- In partnership with high-tech lenders, Wall Street has begun bundling loans to home flippers into mortgage bonds, also known as mortgage-backed securities.
- Making bonds out of fix-and-flip loans will accelerate a much-needed makeover of U.S. housing stock, but they also recall previous ill-fated financial innovation for some.
- Real estate agents and other professionals can capitalize on the trend by forming referral partnerships with fix-and-flip lenders.
Wall Street and new online lenders are bundling loans for home flippers into fix-and-flip mortgage bonds, offering a new way for hedge funds, private equity firms and other institutional investors to invest in the housing market.
The bonds could help accelerate a long-overdue makeover of U.S. housing stock, though not without raising eyebrows over untested financial innovation.
Mortgage bonds, also known as mortgage-backed securities (MBS), allow large investors to buy mortgages in bulk, freeing up the balance sheets of lenders so they can fund more loans.
For decades, this has increased credit for regular homebuyers. Fix-and-flip mortgage bonds should offer a similar benefit to home flippers.
Minting and selling bonds
“This is a way to take this asset class and really create access to a pocket of capital that historically hasn’t been able to invest in it,” said Paul Stockamore, vice president of capital markets at LendingHome.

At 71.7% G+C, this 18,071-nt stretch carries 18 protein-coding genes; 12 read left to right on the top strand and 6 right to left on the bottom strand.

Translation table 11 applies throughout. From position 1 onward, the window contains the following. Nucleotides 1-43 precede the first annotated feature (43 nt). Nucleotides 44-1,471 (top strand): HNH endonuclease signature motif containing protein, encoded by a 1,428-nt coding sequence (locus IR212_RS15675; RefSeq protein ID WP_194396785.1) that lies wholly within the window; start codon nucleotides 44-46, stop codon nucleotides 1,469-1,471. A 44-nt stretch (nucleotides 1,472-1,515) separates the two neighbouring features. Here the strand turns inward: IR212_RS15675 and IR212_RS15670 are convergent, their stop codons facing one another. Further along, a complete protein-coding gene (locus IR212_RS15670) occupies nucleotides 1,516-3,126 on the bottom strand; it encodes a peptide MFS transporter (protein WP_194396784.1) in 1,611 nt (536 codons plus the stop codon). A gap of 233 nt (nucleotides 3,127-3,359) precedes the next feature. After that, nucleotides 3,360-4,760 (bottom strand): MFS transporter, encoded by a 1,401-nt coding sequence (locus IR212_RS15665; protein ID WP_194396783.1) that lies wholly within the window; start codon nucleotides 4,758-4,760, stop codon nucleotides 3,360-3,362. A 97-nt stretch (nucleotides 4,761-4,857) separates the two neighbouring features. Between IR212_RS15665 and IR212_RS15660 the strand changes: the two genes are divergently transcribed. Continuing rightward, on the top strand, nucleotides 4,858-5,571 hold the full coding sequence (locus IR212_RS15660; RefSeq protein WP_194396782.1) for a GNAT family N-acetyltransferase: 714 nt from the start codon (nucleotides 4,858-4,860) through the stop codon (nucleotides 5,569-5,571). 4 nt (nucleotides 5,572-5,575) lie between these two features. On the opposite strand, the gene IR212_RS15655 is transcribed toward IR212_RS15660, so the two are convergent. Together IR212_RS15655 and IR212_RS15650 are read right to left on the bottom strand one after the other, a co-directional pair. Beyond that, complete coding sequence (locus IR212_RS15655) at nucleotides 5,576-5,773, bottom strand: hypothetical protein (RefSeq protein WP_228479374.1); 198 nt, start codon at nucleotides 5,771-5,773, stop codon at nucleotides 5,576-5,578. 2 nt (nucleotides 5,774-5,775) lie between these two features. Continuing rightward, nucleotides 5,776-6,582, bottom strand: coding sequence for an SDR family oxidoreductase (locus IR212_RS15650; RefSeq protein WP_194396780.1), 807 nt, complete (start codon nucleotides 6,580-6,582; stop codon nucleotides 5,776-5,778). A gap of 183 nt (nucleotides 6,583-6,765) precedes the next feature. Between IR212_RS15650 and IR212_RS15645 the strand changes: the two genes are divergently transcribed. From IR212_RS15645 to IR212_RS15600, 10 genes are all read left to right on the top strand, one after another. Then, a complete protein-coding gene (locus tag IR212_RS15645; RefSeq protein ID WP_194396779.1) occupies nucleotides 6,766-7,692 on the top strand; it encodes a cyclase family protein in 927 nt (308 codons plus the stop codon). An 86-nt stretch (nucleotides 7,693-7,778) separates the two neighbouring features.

LendingHome uses lines of credit from investment banks to underwrite six-to-18 month loans that cover up to 90 percent of a property’s purchase price and 100 percent of rehab costs, with rates ranging from 7.5 percent to 15 percent. It’s funded over $1 billion in mortgages since launching in 2014.
In partnership with Nomura Securities International, a financial services group and investment bank, LendingHome recently created a mortgage securitization vehicle.
The two firms have used this to mint three bonds worth a total of $126 million so far. The bonds are sold to large investors including hedge funds, private-equity firms, real estate investment trusts (REITs) and asset managers, according to Stockamore.